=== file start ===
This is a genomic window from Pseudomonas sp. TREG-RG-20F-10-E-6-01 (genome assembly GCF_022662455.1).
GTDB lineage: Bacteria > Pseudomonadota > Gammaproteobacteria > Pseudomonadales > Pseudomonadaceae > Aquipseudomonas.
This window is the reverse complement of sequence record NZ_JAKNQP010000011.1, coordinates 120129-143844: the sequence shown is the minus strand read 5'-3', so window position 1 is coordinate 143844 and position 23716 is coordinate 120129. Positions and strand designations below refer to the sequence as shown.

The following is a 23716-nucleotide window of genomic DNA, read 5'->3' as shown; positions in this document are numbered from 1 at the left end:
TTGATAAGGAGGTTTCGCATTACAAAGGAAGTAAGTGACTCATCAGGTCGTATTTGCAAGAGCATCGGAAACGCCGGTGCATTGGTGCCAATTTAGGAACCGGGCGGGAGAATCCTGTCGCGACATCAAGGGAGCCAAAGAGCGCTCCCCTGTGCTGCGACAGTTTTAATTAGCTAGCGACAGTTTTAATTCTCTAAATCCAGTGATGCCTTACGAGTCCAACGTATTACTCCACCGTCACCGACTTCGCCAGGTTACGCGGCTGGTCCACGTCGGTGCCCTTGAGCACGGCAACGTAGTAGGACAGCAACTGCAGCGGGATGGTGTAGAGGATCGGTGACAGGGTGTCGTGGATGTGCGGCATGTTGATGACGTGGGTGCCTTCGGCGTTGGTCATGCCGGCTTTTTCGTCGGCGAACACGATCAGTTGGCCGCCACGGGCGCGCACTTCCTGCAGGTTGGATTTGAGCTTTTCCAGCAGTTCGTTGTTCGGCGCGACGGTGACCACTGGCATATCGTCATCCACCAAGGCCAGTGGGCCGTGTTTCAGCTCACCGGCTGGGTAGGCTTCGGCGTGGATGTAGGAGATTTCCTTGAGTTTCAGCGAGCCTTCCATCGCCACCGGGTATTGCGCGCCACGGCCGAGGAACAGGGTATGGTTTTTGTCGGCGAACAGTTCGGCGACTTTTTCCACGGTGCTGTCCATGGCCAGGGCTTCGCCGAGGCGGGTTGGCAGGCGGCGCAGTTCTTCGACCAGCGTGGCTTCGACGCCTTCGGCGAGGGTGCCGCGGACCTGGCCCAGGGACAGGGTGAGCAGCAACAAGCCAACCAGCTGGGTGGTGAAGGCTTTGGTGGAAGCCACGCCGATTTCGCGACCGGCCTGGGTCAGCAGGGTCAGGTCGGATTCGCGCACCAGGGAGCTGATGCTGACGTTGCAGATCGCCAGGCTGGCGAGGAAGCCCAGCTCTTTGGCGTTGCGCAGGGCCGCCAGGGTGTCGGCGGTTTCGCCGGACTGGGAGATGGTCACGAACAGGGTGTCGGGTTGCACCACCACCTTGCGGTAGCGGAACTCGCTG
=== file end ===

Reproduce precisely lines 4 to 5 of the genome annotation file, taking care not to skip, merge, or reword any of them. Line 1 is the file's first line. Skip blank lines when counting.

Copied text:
The following is a 23716-nucleotide window of genomic DNA, read 5'->3' as shown; positions in this document are numbered from 1 at the left end:
TTGATAAGGAGGTTTCGCATTACAAAGGAAGTAAGTGACTCATCAGGTCGTATTTGCAAGAGCATCGGAAACGCCGGTGCATTGGTGCCAATTTAGGAACCGGGCGGGAGAATCCTGTCGCGACATCAAGGGAGCCAAAGAGCGCTCCCCTGTGCTGCGACAGTTTTAATTAGCTAGCGACAGTTTTAATTCTCTAAATCCAGTGATGCCTTACGAGTCCAACGTATTACTCCACCGTCACCGACTTCGCCAGGTTACGCGGCTGGTCCACGTCGGTGCCCTTGAGCACGGCAACGTAGTAGGACAGCAACTGCAGCGGGATGGTGTAGAGGATCGGTGACAGGGTGTCGTGGATGTGCGGCATGTTGATGACGTGGGTGCCTTCGGCGTTGGTCATGCCGGCTTTTTCGTCGGCGAACACGATCAGTTGGCCGCCACGGGCGCGCACTTCCTGCAGGTTGGATTTGAGCTTTTCCAGCAGTTCGTTGTTCGGCGCGACGGTGACCACTGGCATATCGTCATCCACCAAGGCCAGTGGGCCGTGTTTCAGCTCACCGGCTGGGTAGGCTTCGGCGTGGATGTAGGAGATTTCCTTGAGTTTCAGCGAGCCTTCCATCGCCACCGGGTATTGCGCGCCACGGCCGAGGAACAGGGTATGGTTTTTGTCGGCGAACAGTTCGGCGACTTTTTCCACGGTGCTGTCCATGGCCAGGGCTTCGCCGAGGCGGGTTGGCAGGCGGCGCAGTTCTTCGACCAGCGTGGCTTCGACGCCTTCGGCGAGGGTGCCGCGGACCTGGCCCAGGGACAGGGTGAGCAGCAACAAGCCAACCAGCTGGGTGGTGAAGGCTTTGGTGGAAGCCACGCCGATTTCGCGACCGGCCTGGGTCAGCAGGGTCAGGTCGGATTCGCGCACCAGGGAGCTGATGCTGACGTTGCAGATCGCCAGGCTGGCGAGGAAGCCCAGCTCTTTGGCGTTGCGCAGGGCCGCCAGGGTGTCGGCGGTTTCGCCGGACTGGGAGATGGTCACGAACAGGGTGTCGGGTTGCACCACCACCTTGCGGTAGCGGAACTCGCTG